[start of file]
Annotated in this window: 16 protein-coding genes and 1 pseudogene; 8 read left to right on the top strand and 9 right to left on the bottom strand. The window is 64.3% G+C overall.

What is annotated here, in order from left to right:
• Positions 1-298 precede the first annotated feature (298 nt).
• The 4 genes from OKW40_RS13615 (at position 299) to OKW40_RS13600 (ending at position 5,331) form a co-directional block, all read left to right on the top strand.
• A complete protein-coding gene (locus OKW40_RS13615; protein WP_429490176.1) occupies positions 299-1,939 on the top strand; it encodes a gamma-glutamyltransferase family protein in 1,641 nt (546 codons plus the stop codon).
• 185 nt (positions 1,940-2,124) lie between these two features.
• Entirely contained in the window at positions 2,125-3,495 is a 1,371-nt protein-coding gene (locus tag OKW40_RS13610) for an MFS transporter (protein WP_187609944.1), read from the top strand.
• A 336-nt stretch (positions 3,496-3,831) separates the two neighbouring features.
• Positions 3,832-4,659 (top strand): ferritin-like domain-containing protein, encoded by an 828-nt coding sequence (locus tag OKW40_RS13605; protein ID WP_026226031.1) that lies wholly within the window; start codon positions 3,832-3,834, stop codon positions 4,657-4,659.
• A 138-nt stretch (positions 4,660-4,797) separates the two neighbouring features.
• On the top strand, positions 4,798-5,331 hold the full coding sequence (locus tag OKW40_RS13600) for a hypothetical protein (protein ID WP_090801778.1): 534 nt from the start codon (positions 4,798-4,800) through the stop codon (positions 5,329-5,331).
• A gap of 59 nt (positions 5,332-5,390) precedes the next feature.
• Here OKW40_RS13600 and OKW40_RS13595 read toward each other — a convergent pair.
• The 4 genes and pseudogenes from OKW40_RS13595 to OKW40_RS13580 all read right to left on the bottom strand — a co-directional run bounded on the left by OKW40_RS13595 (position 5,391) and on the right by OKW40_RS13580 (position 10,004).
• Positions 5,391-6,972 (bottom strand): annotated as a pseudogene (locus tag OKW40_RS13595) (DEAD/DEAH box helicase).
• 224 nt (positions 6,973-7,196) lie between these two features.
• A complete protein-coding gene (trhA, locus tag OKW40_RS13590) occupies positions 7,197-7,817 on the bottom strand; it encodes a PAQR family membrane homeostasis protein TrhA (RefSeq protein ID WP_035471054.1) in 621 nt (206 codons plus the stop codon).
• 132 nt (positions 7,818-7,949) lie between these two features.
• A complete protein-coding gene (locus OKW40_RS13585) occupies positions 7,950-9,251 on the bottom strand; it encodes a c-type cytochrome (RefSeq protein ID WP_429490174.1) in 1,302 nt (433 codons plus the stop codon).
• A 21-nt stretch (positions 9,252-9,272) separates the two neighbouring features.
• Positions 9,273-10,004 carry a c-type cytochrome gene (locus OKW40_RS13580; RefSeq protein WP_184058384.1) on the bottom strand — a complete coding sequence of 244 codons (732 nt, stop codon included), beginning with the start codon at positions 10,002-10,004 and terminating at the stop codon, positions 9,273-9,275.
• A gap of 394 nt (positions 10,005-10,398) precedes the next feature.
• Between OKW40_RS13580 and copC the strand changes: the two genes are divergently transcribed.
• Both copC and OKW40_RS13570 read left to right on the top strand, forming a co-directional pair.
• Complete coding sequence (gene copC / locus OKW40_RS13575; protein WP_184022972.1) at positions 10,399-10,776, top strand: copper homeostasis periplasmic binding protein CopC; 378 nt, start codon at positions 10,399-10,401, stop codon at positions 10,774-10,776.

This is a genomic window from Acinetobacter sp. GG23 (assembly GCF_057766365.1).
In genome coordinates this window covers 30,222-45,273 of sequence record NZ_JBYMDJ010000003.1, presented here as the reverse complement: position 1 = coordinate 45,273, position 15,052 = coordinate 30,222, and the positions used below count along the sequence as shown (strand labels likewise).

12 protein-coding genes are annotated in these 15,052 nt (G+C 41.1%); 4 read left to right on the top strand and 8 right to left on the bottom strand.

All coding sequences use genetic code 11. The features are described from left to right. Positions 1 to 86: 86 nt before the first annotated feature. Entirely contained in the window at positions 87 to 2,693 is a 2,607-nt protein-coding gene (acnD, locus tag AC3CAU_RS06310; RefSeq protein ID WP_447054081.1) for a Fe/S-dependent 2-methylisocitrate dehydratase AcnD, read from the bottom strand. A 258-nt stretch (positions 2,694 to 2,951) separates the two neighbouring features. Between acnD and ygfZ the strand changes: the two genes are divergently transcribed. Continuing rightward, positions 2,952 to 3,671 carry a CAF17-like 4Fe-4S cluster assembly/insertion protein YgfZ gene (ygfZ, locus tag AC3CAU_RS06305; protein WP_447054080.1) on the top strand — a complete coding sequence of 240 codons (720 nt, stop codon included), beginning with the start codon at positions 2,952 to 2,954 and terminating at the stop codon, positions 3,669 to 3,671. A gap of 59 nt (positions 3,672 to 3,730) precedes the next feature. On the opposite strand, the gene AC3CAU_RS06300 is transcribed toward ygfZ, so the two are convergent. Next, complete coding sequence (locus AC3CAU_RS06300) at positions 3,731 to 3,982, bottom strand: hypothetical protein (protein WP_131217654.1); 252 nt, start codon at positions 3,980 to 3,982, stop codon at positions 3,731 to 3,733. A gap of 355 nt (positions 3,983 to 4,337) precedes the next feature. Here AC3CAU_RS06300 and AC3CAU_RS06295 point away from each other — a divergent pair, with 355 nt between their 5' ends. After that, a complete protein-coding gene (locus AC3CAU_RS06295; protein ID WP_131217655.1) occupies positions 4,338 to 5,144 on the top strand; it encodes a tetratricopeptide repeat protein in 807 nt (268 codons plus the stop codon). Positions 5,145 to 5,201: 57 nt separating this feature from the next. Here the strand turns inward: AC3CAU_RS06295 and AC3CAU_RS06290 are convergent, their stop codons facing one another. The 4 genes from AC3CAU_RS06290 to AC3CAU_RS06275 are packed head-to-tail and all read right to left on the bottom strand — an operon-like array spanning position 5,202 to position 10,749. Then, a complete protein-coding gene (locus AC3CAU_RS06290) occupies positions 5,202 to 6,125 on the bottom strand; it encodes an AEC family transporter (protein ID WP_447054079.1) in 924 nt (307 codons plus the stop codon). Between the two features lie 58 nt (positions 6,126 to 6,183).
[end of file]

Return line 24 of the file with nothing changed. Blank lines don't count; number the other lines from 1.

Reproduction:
• Both copC and OKW40_RS13570 read left to right on the top strand, forming a co-directional pair.